Factors associated with work ability in patients with chronic whiplash-associated disorder grade II-III: A cross-sectional analysis
Louise Agnew, Venerina Johnston, Maria Landén Ludvigsson, Gunnel Peterson, Thomas Overmeer, Gun Johansson, Anneli Peolsson
Division of Physiotherapy, School of Health and Rehabilitation Sciences, The University of Queensland, Brisbane, Australia
Objective: To investigate the factors related to self-perceived work ability in patients with chronic whiplash-associated disorder grades II–III.
Design: Cross-sectional analysis.
Patients: A total of 166 working age patients with chronic whiplash-associated disorder.
Methods: A comprehensive survey collected data on work ability (using the Work Ability Index); demographic, psychosocial, personal, work- and condition-related factors. Forward, stepwise regression modelling was used to assess the factors related to work ability.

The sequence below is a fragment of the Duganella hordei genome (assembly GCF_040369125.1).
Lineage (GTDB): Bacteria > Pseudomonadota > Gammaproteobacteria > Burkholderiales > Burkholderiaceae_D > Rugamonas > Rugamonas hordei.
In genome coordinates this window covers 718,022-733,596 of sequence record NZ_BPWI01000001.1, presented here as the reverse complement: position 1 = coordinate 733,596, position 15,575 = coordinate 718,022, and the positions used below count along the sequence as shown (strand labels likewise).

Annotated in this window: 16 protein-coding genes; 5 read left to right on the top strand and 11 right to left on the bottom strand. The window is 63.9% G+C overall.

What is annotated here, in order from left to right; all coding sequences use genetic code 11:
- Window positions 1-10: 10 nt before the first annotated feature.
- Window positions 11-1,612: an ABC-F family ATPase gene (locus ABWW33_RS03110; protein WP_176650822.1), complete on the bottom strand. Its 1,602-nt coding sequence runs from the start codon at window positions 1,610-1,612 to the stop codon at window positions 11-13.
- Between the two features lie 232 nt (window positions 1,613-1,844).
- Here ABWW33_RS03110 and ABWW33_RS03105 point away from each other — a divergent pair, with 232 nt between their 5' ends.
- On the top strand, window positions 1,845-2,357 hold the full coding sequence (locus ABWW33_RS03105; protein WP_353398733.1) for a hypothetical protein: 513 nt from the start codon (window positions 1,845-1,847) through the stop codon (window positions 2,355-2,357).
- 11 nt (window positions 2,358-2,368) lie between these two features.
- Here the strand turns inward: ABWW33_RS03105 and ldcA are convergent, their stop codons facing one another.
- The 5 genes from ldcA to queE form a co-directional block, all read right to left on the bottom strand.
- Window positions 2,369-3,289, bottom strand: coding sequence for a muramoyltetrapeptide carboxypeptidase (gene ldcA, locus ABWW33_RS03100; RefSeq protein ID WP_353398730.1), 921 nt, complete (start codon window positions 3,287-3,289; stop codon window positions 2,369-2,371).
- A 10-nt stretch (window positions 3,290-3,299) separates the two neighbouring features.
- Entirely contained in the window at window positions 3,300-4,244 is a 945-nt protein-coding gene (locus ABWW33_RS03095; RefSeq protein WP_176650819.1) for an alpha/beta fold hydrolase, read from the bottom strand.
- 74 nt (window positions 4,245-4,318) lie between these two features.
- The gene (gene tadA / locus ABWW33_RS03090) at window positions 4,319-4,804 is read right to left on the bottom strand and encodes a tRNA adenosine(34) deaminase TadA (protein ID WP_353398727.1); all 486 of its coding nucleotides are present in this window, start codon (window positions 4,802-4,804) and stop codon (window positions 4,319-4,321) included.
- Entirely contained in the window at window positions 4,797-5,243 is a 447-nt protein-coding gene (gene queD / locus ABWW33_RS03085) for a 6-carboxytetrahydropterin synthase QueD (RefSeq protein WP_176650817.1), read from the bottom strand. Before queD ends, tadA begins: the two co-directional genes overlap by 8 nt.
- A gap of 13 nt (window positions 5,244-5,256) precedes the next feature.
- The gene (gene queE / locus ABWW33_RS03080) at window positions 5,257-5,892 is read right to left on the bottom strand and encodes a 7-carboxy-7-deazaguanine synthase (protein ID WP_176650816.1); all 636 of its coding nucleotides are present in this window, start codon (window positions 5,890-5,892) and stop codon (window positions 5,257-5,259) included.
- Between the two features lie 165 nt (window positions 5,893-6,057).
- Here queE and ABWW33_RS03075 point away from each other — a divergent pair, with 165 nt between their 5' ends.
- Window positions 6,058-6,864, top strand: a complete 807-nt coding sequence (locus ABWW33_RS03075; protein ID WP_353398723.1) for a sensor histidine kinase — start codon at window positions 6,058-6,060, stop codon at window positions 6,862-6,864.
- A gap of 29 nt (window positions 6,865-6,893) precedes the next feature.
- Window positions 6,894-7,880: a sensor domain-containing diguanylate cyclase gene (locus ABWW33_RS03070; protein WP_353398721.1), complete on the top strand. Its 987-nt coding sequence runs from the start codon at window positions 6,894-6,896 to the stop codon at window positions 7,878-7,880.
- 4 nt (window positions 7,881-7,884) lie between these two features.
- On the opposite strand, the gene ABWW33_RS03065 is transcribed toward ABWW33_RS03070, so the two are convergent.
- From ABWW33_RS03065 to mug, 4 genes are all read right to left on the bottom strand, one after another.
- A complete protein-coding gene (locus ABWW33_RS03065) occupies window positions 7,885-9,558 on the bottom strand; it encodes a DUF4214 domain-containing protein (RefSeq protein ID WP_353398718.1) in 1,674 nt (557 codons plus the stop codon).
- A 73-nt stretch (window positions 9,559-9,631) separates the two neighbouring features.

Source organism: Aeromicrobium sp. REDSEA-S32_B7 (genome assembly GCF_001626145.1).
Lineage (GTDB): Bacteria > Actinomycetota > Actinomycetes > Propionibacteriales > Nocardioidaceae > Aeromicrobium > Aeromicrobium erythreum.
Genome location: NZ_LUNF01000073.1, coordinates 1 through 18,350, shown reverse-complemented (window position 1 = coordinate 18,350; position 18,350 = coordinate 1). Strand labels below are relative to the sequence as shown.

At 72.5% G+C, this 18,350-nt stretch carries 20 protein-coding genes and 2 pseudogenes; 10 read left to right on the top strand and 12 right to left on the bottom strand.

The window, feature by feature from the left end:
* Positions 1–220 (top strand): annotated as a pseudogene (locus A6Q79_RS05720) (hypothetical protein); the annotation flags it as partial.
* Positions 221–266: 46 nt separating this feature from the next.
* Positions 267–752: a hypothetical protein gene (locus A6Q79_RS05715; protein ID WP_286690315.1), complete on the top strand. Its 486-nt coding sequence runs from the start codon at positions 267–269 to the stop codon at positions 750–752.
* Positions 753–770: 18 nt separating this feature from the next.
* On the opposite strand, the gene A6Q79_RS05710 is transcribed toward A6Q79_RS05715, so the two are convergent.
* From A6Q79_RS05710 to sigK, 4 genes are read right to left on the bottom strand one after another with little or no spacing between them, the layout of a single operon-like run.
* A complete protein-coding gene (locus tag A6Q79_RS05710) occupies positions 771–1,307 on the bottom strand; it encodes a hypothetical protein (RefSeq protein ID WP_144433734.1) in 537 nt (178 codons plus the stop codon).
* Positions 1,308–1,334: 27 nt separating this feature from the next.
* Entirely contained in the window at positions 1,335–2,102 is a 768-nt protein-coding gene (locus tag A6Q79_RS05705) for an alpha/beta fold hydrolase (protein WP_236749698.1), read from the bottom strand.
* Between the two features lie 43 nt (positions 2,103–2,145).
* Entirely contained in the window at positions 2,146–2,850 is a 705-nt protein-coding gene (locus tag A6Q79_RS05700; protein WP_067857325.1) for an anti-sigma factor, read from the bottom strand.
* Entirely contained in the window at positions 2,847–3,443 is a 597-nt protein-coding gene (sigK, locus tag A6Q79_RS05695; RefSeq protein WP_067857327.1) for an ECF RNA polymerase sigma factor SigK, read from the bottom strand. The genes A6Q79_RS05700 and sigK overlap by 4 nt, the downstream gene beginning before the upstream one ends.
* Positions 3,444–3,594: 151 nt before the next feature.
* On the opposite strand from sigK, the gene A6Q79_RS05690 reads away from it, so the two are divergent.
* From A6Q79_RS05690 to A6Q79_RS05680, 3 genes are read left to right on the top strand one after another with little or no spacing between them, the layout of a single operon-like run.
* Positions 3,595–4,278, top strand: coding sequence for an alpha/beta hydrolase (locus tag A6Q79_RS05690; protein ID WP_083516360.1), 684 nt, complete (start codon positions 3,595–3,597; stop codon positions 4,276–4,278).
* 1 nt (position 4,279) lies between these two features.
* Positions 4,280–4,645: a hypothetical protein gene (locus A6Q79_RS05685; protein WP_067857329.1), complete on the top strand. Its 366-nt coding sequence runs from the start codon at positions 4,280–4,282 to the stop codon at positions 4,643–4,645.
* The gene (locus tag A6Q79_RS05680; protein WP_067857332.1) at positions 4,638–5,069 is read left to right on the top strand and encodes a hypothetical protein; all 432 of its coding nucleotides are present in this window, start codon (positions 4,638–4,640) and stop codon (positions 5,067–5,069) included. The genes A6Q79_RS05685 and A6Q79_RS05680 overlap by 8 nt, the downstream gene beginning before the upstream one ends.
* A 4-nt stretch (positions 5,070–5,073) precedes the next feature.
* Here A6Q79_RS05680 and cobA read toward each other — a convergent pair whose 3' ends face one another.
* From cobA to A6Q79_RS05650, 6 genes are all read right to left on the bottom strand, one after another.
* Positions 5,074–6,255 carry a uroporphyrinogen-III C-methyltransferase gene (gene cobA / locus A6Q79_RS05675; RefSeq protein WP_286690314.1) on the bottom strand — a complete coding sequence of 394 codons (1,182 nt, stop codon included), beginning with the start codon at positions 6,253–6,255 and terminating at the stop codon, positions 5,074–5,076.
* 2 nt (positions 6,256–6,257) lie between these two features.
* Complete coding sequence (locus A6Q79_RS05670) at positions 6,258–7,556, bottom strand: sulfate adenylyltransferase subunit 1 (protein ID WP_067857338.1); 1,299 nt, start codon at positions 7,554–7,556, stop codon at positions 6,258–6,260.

Results: The proportion of patients in each work ability category were as follows: poor (12.7%); moderate (39.8%); good (38.5%); excellent (9%). Seven factors explained 65% (adjusted R2 = 0.65, p < 0.01) of the variance in work ability. In descending order of strength of association, these factors are: greater neck disability due to pain; reduced self-rated health status and health-related quality of life; increased frequency of concentration problems; poor workplace satisfaction; lower self-efficacy for performing daily tasks; and greater work-related stress.
Conclusion: Condition-specific and psychosocial factors are associated with self-perceived work ability of individuals with chronic whiplash-associated disorder.
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